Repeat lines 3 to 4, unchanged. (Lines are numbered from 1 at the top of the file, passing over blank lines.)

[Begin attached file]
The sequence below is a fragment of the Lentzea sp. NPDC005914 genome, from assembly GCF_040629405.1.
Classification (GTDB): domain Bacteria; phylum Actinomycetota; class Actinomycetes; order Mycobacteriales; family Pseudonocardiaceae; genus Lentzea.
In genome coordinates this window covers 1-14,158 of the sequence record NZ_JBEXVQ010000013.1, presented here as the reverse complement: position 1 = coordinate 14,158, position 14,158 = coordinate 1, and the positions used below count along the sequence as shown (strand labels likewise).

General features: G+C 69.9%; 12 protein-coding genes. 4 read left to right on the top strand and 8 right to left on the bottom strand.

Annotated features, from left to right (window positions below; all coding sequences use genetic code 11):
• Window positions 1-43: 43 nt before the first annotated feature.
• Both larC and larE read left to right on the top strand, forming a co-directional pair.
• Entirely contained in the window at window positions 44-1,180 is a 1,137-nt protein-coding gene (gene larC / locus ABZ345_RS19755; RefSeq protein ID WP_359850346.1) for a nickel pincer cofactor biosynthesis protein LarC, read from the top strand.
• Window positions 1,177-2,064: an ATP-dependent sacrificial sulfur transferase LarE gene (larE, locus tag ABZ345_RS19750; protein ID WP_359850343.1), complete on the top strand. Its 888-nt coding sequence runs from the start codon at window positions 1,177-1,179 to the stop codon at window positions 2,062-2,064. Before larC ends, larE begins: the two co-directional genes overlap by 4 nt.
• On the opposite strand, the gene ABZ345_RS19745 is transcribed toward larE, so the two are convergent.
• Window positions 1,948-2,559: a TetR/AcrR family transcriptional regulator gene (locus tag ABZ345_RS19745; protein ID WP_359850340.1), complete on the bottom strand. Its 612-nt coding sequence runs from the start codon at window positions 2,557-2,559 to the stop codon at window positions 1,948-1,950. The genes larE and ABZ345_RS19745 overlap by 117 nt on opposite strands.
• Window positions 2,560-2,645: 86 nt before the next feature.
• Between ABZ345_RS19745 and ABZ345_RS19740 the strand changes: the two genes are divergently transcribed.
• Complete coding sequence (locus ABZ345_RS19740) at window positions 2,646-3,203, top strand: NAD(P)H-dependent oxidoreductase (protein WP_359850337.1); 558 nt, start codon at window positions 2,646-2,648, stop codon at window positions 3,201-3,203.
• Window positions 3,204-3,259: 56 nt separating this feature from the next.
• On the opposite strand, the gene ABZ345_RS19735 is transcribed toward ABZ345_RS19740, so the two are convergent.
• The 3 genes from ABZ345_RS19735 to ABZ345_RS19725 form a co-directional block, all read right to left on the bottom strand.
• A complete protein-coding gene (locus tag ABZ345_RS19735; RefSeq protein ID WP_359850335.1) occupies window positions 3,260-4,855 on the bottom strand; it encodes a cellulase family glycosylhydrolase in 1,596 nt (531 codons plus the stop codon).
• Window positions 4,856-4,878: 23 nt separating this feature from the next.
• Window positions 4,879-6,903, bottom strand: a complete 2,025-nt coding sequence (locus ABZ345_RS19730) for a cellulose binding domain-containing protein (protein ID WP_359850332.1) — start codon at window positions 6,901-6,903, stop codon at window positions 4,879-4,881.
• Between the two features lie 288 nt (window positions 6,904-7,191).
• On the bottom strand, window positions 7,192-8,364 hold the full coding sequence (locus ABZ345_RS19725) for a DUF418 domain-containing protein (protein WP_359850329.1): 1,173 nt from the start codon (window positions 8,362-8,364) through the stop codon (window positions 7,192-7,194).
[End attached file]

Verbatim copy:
In genome coordinates this window covers 1-14,158 of the sequence record NZ_JBEXVQ010000013.1, presented here as the reverse complement: position 1 = coordinate 14,158, position 14,158 = coordinate 1, and the positions used below count along the sequence as shown (strand labels likewise).

General features: G+C 69.9%; 12 protein-coding genes. 4 read left to right on the top strand and 8 right to left on the bottom strand.